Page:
The other day, we decided that it's time to upgrade our digital camera. Yup, it's been good to us, and we're certainly not big on the whole upgraditis. But facing facts, it's about five years old, it has a tendency to not quite work unless you administer several sharp lateral blows to the casing (I'm not joking - I think it's a loose wire), and in general it's getting on a bit. So a new camera goes on the Christmas card list, and we suddenly become a lot more relaxed about this one.

The main consequence of this is that we get very relaxed about letting Rebecca play with it. And so Rebecca has spent a lot of happy time over the past day or two taking photos around the house. It's great getting a view of the world from 4 feet above the ground. I'm going to load some of these up to our flickr pages in the next day or so. Bless her.

And yes, Rebecca has stopped vomiting everywhere. Thank god. Though last night she did lie down for five minutes before dinner, and instantly fall into a sleep so deep that we left her alone until this morning. At 5am. When she woke up and demanded the dinner we'd been cooking for her 12 hours previously. Which I had, with a good bit of presence of mind, been saving for her.

You know you've reached a point as a parent when you slice your finger in half and immediately shout "drat!" Or at least, I do. I'm sure some people reflexively say drat at points like this; I can say from empirical observation of my behaviour when I'm not around the kids that I tend to yell other things when I perceive hazards to my health (drivers along Thorndon Quay, I'm looking at you).

And if you are now honking, or have ever honked, your horn in the Mt Vic tunnel, you are a complete and utter fucktard and should cease metabolic function forthwith. That is all.

  a fervent wish Saturday, 13 September 2008 link

All I wish for tomorrow is, that it not start the same way as today.

Which is to say, that I'm not woken at 5:15am by the words "Daddy, I feel sick. I think I'm going to..." followed by a gush of hot vomit into my face.

  a good day Sunday, 7 September 2008 link

Hooked up with the work peloton this morning and did 50k along the bays and up around the Makara loop. Got home just in time to have family lunch of poached eggs and salmon on bagels. Spent the first part of the afternoon in the sunshine fettling Heather's bikes while Maggie napped and Rebecca banged nails into a spare 2x4 and occasionally helped squirt wax-based lubricant on things. Spent the second part of the afternoon chilling out with the kids on Lyall Bay beach, in the dog exercise section, helping make sandcastles, prevent Maggie in her newly discovered favourite pastime of waiting until I'm not looking and then sprinting full-tilt towards the sea, and meeting a variety of very friendly dogs, while Heather rode around the Miramar peninsula. Had a family dinner of prawns and garlic bread. Now getting outside of some Monteith's Doppelbock, a very nice wee winter ale.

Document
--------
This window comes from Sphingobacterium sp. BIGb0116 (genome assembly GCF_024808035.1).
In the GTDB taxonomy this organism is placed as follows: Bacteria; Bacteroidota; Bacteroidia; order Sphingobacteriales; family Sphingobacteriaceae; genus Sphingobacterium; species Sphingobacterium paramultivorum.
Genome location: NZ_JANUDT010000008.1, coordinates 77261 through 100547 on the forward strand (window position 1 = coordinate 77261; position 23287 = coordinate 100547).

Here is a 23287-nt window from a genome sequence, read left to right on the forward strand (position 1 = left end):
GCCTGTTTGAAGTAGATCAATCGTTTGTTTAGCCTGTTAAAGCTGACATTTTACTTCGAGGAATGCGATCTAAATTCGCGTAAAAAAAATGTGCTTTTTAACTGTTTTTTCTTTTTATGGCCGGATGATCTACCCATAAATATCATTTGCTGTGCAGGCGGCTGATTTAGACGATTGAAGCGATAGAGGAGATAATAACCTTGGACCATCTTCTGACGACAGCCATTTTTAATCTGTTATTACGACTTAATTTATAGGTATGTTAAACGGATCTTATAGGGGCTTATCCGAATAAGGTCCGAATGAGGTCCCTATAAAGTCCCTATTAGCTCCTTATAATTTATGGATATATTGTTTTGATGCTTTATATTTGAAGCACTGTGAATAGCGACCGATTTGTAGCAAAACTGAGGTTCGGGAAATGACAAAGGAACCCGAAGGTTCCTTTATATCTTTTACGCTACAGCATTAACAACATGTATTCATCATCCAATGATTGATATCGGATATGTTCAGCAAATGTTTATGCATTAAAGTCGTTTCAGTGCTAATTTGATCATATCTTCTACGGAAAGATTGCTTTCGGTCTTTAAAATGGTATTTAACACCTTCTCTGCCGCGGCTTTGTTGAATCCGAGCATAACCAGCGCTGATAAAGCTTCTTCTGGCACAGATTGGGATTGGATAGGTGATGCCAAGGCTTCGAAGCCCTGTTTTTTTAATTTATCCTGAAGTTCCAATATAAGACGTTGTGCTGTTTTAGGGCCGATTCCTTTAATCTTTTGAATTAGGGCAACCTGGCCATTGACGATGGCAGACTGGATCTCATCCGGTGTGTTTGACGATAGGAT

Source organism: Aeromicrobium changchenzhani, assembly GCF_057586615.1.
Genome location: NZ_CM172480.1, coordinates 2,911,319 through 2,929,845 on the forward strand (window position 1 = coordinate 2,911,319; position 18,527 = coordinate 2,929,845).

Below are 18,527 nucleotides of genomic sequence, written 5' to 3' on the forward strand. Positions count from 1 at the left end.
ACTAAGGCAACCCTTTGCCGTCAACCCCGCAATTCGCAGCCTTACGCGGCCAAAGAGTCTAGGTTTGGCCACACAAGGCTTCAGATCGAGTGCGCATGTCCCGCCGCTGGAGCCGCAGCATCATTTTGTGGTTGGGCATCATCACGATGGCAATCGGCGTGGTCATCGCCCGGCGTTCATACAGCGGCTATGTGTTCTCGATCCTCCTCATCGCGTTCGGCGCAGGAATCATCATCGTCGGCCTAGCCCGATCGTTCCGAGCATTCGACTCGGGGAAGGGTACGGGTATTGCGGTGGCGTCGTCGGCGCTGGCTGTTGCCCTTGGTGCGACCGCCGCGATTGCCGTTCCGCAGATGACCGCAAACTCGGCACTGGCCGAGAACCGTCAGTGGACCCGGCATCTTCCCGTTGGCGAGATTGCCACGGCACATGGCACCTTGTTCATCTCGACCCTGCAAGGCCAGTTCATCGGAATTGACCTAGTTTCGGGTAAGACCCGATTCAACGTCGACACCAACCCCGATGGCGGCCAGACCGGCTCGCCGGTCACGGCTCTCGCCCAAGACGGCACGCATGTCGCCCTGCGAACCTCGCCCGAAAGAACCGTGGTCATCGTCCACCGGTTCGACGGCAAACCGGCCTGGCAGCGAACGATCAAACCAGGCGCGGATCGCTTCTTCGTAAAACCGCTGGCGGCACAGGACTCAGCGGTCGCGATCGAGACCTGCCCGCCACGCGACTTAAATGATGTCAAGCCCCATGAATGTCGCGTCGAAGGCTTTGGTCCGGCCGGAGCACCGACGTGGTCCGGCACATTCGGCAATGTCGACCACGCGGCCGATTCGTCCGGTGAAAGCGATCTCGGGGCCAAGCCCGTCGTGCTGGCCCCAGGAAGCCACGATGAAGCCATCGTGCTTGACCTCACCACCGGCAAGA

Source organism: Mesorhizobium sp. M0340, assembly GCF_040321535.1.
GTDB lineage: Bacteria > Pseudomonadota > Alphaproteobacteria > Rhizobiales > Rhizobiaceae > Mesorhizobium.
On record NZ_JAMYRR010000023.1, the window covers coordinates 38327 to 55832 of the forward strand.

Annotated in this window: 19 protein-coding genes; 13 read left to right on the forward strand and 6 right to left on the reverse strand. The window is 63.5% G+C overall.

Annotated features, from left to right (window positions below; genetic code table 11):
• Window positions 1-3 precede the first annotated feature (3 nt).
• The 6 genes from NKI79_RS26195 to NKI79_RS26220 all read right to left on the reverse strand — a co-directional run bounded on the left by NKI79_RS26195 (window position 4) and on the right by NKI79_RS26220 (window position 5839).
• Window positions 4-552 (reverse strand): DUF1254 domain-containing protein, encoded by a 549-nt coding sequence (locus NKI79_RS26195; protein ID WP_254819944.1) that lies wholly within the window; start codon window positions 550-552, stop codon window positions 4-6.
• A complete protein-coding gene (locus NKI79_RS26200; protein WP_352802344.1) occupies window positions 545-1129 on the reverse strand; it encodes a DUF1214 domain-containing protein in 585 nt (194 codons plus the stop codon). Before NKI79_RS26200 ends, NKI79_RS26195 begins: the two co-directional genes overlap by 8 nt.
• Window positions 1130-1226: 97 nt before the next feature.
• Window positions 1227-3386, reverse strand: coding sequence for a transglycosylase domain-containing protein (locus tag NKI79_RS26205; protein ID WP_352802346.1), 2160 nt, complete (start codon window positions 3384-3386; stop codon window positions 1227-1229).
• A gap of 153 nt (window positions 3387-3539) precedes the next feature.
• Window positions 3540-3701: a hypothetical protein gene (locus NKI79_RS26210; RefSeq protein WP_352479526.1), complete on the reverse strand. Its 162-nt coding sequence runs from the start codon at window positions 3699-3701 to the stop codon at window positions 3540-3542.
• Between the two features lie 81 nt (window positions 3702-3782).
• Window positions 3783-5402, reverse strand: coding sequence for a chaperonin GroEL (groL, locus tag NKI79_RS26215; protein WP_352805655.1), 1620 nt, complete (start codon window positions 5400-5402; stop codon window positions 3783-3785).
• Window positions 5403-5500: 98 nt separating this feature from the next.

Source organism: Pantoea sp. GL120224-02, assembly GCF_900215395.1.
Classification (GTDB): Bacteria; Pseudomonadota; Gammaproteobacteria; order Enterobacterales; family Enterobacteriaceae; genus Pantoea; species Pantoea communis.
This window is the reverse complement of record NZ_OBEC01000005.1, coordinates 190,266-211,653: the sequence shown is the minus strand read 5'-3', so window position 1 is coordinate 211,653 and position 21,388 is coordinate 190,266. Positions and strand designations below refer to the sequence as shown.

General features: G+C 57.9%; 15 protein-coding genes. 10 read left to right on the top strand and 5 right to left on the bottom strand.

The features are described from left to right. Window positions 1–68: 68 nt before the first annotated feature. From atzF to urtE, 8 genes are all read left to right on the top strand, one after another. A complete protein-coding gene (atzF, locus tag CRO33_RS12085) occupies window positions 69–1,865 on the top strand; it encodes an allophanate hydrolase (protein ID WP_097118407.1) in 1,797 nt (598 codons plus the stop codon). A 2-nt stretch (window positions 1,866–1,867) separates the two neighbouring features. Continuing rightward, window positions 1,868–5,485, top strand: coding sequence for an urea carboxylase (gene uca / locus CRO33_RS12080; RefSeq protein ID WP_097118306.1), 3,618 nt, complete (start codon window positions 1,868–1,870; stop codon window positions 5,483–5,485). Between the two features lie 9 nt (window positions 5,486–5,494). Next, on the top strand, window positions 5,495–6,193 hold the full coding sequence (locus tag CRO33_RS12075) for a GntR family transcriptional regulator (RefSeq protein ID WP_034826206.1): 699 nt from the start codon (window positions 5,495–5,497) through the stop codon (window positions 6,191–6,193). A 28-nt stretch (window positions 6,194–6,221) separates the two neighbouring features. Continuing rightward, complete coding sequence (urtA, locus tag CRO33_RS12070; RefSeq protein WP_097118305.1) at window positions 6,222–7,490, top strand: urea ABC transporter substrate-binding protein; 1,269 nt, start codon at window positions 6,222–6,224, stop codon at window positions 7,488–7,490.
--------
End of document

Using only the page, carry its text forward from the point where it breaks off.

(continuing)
Now that's my idea of how to spend a Sunday.

  back to the old obsessions Friday, 5 September 2008 link

Fuck! Fuck! Fuck! I'm very annoyed. Some enterprising spark is organising New Zealand's first gran fondo cycling event, with options of 60/130/190k, within a reasonable drive of home. Result! Except that we're going to be flying back from Auckland on the day it happens. Bollocks! It looks like a damn good ride, too. Interestingly, I'm not the only one who didn't know about it - it is, at present, not listed on Vorb, BikeNZ, or CyclingNZ. So basically it's not been publicised particularly much in the normal media, then. If I'd known we could have tweaked our holiday times. Ah well, better luck next year - I'll just have to see if I can bag a 120k morning one of these weekends instead.

And if you're interested in that, you might be interested in knowing that the Wellington City Council have released their draft documents on walking, cycling, and track usage (which impacts walkers, mountain bikers and horse riders). Draft policies are available here, and you've got until September 22nd to provide feedback.

Obviously, I'm interested in all three of these policies, but here's the things I like about the proposed cycling policy: